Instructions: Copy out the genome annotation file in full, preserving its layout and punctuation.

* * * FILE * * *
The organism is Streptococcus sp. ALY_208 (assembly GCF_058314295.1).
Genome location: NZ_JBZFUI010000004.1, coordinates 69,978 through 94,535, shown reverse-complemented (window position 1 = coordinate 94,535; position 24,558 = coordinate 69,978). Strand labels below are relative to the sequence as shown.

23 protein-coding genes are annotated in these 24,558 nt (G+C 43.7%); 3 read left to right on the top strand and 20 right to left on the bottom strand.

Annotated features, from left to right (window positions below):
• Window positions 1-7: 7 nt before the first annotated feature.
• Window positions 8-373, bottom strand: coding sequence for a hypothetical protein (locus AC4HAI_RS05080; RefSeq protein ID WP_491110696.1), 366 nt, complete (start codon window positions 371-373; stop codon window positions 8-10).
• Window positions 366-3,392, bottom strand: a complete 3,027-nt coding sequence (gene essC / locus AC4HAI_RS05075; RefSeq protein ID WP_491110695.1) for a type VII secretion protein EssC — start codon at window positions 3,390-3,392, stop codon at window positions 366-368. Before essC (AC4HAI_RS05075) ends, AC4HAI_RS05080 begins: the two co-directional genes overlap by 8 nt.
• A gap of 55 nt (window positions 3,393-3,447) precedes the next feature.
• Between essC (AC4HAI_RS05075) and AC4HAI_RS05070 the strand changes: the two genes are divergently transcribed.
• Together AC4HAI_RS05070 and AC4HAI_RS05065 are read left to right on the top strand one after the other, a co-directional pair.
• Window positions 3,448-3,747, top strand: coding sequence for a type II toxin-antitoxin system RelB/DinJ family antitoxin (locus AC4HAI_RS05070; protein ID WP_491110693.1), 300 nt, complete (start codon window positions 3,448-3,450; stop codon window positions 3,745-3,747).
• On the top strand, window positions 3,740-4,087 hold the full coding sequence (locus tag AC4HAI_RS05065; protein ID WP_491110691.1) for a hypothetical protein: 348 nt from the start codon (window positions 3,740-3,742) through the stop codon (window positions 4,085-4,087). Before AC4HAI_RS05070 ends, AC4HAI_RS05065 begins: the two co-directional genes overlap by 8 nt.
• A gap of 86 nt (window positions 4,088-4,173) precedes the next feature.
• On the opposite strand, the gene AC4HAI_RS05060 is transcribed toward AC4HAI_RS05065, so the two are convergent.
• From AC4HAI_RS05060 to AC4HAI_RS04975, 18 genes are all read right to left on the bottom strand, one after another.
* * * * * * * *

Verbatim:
The organism is Streptococcus sp. ALY_208 (assembly GCF_058314295.1).
Genome location: NZ_JBZFUI010000004.1, coordinates 69,978 through 94,535, shown reverse-complemented (window position 1 = coordinate 94,535; position 24,558 = coordinate 69,978). Strand labels below are relative to the sequence as shown.

23 protein-coding genes are annotated in these 24,558 nt (G+C 43.7%); 3 read left to right on the top strand and 20 right to left on the bottom strand.

Annotated features, from left to right (window positions below):
• Window positions 1-7: 7 nt before the first annotated feature.
• Window positions 8-373, bottom strand: coding sequence for a hypothetical protein (locus AC4HAI_RS05080; RefSeq protein ID WP_491110696.1), 366 nt, complete (start codon window positions 371-373; stop codon window positions 8-10).
• Window positions 366-3,392, bottom strand: a complete 3,027-nt coding sequence (gene essC / locus AC4HAI_RS05075; RefSeq protein ID WP_491110695.1) for a type VII secretion protein EssC — start codon at window positions 3,390-3,392, stop codon at window positions 366-368. Before essC (AC4HAI_RS05075) ends, AC4HAI_RS05080 begins: the two co-directional genes overlap by 8 nt.
• A gap of 55 nt (window positions 3,393-3,447) precedes the next feature.
• Between essC (AC4HAI_RS05075) and AC4HAI_RS05070 the strand changes: the two genes are divergently transcribed.
• Together AC4HAI_RS05070 and AC4HAI_RS05065 are read left to right on the top strand one after the other, a co-directional pair.
• Window positions 3,448-3,747, top strand: coding sequence for a type II toxin-antitoxin system RelB/DinJ family antitoxin (locus AC4HAI_RS05070; protein ID WP_491110693.1), 300 nt, complete (start codon window positions 3,448-3,450; stop codon window positions 3,745-3,747).
• On the top strand, window positions 3,740-4,087 hold the full coding sequence (locus tag AC4HAI_RS05065; protein ID WP_491110691.1) for a hypothetical protein: 348 nt from the start codon (window positions 3,740-3,742) through the stop codon (window positions 4,085-4,087). Before AC4HAI_RS05070 ends, AC4HAI_RS05065 begins: the two co-directional genes overlap by 8 nt.
• A gap of 86 nt (window positions 4,088-4,173) precedes the next feature.
• On the opposite strand, the gene AC4HAI_RS05060 is transcribed toward AC4HAI_RS05065, so the two are convergent.
• From AC4HAI_RS05060 to AC4HAI_RS04975, 18 genes are all read right to left on the bottom strand, one after another.